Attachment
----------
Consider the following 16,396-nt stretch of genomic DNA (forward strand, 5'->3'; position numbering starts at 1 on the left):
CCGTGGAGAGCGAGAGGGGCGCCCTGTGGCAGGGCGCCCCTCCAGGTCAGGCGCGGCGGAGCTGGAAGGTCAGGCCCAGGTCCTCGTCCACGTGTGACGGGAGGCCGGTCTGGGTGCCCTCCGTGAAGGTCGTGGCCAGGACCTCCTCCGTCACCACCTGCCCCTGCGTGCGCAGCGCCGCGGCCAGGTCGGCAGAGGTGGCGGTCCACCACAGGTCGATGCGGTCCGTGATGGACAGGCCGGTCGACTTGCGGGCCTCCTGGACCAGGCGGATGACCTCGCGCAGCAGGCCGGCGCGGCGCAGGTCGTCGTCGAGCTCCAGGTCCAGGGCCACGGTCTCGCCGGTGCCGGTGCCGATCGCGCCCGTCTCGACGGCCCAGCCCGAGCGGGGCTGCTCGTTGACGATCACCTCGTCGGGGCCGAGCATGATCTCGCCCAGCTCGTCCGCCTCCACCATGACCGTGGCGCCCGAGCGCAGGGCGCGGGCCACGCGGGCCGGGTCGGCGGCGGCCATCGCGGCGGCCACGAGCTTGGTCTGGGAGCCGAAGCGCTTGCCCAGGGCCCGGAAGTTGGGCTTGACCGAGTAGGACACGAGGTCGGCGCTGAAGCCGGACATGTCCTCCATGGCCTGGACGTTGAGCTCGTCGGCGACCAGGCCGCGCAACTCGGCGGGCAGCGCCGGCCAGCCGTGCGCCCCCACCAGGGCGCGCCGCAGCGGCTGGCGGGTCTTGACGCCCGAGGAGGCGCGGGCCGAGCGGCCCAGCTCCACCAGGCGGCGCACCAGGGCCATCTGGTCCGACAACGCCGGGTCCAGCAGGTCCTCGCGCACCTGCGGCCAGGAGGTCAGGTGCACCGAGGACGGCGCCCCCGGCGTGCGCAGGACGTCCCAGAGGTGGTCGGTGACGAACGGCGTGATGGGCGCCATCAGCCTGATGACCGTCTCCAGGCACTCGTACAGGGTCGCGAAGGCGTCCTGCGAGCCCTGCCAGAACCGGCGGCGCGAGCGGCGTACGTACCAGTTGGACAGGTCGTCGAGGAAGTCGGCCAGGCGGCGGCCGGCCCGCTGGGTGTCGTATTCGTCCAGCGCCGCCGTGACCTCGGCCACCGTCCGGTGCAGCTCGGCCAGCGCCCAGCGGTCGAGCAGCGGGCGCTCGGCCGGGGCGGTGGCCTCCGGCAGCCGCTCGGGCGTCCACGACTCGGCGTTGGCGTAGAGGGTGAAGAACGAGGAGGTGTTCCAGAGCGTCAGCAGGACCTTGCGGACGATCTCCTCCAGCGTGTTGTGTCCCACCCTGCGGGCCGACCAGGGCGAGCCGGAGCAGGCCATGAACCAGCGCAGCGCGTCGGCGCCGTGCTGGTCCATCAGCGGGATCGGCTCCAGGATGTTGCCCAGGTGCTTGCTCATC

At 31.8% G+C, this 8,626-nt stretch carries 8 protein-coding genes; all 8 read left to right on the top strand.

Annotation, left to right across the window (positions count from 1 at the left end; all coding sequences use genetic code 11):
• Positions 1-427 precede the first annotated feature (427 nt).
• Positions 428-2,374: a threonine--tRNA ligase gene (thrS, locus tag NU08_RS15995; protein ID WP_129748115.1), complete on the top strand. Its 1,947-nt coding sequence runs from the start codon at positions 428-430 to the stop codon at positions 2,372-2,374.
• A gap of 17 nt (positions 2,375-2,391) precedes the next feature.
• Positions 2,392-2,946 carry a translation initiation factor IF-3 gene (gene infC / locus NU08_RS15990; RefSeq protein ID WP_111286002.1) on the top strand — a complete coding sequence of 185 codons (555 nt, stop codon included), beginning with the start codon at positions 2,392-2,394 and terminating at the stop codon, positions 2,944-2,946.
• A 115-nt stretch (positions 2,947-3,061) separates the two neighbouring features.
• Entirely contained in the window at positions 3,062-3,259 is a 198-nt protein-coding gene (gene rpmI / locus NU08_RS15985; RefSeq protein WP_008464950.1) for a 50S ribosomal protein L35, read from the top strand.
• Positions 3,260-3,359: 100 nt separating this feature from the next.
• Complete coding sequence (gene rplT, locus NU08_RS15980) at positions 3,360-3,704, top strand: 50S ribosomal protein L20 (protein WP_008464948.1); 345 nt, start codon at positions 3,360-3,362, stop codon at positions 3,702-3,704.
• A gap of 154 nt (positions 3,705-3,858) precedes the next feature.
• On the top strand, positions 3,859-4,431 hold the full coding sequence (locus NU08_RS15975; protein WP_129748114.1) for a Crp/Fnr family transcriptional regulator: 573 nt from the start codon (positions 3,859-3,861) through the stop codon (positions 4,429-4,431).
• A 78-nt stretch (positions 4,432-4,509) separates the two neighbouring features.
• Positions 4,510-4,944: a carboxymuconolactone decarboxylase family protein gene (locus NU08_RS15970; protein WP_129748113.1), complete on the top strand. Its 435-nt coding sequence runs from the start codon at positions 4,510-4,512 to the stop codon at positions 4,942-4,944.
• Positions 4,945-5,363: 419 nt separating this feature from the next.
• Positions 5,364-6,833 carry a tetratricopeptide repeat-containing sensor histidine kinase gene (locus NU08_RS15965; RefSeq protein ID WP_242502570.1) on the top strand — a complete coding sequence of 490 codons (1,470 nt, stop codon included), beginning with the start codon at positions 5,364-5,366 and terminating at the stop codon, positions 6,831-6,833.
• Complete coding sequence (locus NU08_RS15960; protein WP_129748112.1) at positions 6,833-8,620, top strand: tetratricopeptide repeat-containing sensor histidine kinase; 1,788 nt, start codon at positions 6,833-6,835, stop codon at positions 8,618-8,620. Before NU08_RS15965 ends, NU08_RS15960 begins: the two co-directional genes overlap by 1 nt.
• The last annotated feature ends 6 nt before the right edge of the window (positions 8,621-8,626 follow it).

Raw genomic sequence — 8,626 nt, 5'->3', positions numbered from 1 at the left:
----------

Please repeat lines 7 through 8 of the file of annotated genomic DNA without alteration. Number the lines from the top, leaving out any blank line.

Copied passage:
• A gap of 17 nt (positions 2,375-2,391) precedes the next feature.
• Positions 2,392-2,946 carry a translation initiation factor IF-3 gene (gene infC / locus NU08_RS15990; RefSeq protein ID WP_111286002.1) on the top strand — a complete coding sequence of 185 codons (555 nt, stop codon included), beginning with the start codon at positions 2,392-2,394 and terminating at the stop codon, positions 2,944-2,946.